A firm estimate could help governments predict how many deaths would ensue if the virus spread out of control. The figure, usually called the infection fatality rate, could tell health officials what to expect as the pandemic spreads in densely populated nations like Brazil, India and Nigeria.
In poorer countries, the number could help officials decide whether to spend more on oxygen concentrators and ventilators, or on measles shots and mosquito nets.
At present, countries have very different case fatality rates, which measure deaths among patients known to have had Covid-19. In most cases, that number is highest in countries that have had the virus the longest.
According to data gathered by The New York Times, China had reported 90,294 cases as of Friday and 4,634 deaths, a case fatality rate of 5 percent. The United States, which has had a record number of new daily cases six times in the past two weeks, has had 2,811,447 cases and 129,403 deaths, about 4.6 percent.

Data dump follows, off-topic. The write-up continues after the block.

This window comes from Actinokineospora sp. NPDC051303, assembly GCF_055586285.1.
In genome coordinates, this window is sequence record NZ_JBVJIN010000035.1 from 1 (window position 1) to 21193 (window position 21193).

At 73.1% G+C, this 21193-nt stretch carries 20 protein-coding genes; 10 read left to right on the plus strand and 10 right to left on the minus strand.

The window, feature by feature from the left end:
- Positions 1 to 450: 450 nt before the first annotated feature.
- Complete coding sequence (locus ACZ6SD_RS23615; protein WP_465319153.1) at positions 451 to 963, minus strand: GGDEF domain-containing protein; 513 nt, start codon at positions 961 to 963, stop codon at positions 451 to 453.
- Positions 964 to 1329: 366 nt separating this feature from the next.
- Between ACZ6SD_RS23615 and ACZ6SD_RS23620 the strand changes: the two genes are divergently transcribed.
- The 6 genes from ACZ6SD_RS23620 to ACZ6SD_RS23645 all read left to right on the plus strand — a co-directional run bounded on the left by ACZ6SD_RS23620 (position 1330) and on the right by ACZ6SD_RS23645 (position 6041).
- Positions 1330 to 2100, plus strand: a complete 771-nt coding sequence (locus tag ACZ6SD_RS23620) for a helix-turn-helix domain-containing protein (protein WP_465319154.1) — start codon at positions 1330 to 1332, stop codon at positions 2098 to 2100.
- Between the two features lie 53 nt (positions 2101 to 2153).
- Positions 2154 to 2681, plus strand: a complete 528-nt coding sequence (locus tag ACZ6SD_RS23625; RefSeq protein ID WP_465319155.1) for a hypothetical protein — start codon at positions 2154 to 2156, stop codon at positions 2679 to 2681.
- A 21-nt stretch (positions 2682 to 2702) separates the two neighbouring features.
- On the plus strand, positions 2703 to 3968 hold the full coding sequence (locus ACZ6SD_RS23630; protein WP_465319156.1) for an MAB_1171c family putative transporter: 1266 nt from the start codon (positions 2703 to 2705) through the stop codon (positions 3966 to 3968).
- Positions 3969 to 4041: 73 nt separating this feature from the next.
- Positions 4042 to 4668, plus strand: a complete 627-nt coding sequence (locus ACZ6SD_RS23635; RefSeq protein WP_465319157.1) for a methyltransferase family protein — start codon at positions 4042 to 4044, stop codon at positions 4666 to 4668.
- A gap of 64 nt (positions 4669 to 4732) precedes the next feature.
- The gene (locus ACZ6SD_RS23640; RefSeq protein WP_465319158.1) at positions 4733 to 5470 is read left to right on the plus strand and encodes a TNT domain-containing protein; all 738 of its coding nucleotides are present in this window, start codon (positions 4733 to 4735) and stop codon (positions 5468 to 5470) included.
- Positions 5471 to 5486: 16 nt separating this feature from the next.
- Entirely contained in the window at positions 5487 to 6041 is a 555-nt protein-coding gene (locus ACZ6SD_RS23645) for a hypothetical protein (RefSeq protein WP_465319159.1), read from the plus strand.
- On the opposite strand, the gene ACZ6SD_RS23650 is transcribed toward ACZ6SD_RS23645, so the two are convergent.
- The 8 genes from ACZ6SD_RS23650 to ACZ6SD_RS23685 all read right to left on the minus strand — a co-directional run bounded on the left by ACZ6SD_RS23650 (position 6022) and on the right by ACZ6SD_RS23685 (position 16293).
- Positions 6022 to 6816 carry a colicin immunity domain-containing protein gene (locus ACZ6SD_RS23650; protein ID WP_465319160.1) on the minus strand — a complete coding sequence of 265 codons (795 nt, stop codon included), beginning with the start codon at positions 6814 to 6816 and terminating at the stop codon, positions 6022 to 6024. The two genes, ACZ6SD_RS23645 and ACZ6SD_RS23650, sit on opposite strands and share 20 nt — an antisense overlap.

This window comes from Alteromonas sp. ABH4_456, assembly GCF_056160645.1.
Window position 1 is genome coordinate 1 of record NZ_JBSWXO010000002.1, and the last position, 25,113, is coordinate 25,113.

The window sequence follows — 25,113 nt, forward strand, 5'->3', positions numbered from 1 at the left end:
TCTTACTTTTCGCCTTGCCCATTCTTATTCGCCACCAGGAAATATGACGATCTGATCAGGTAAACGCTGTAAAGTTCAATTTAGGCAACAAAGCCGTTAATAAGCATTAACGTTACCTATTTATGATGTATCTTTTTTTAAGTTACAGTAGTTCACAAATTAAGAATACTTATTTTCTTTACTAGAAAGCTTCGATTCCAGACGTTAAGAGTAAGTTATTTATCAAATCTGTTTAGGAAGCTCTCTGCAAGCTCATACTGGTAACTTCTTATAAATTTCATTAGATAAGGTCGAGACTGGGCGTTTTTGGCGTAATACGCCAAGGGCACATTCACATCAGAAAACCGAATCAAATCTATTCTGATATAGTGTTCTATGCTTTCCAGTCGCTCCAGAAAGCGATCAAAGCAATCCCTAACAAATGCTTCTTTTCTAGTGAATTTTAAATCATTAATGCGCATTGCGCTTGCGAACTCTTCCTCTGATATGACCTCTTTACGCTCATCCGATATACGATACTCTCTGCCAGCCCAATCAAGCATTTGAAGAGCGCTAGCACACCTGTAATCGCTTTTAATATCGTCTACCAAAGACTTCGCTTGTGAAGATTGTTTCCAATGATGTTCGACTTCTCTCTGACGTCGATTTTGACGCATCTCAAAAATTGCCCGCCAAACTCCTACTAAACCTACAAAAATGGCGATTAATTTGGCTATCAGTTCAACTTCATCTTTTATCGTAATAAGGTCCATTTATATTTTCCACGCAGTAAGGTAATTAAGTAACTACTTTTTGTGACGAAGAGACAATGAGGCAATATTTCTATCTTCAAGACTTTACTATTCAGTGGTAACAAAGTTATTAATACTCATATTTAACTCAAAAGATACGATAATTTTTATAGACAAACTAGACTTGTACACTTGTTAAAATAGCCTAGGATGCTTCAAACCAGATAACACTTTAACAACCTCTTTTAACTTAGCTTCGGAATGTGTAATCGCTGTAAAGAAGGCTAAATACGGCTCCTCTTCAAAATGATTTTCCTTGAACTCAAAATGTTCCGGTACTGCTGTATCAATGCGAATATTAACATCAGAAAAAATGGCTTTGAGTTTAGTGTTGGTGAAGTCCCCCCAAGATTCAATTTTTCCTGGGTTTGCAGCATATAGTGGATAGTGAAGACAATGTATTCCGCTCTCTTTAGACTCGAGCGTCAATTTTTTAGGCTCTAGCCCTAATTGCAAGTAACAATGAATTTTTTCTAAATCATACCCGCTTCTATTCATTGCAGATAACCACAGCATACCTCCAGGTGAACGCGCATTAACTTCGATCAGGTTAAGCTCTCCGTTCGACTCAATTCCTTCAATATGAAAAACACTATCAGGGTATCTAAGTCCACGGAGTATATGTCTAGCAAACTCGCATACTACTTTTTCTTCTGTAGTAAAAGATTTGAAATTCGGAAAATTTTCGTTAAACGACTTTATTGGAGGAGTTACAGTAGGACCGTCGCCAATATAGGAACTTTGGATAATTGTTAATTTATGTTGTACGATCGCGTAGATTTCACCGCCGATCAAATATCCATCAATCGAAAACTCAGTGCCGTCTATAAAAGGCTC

Ten sizable countries, most in Western Europe, have tested bigger percentages of their populations than the United States has. Their case fatality rates vary wildly: Iceland’s is less than 1 percent, New Zealand’s and Israel’s are below 2 percent. Belgium, by comparison, is at 16 percent, and Italy and Britain are at 14 percent.
Before last week, the World Health Organization had no official estimate for the infection fatality rate. Instead, it had relied on a mix of data sent in by member countries and academic groups, and on a meta-analysis done in May by scientists at the University of Wollongong and James Cook University in Australia.
Those researchers looked at 267 studies in more than a dozen countries and then chose the 25 they considered the most accurate, weighting them for accuracy, and averaged the data. They concluded that the global infection fatality rate was 0.64 percent.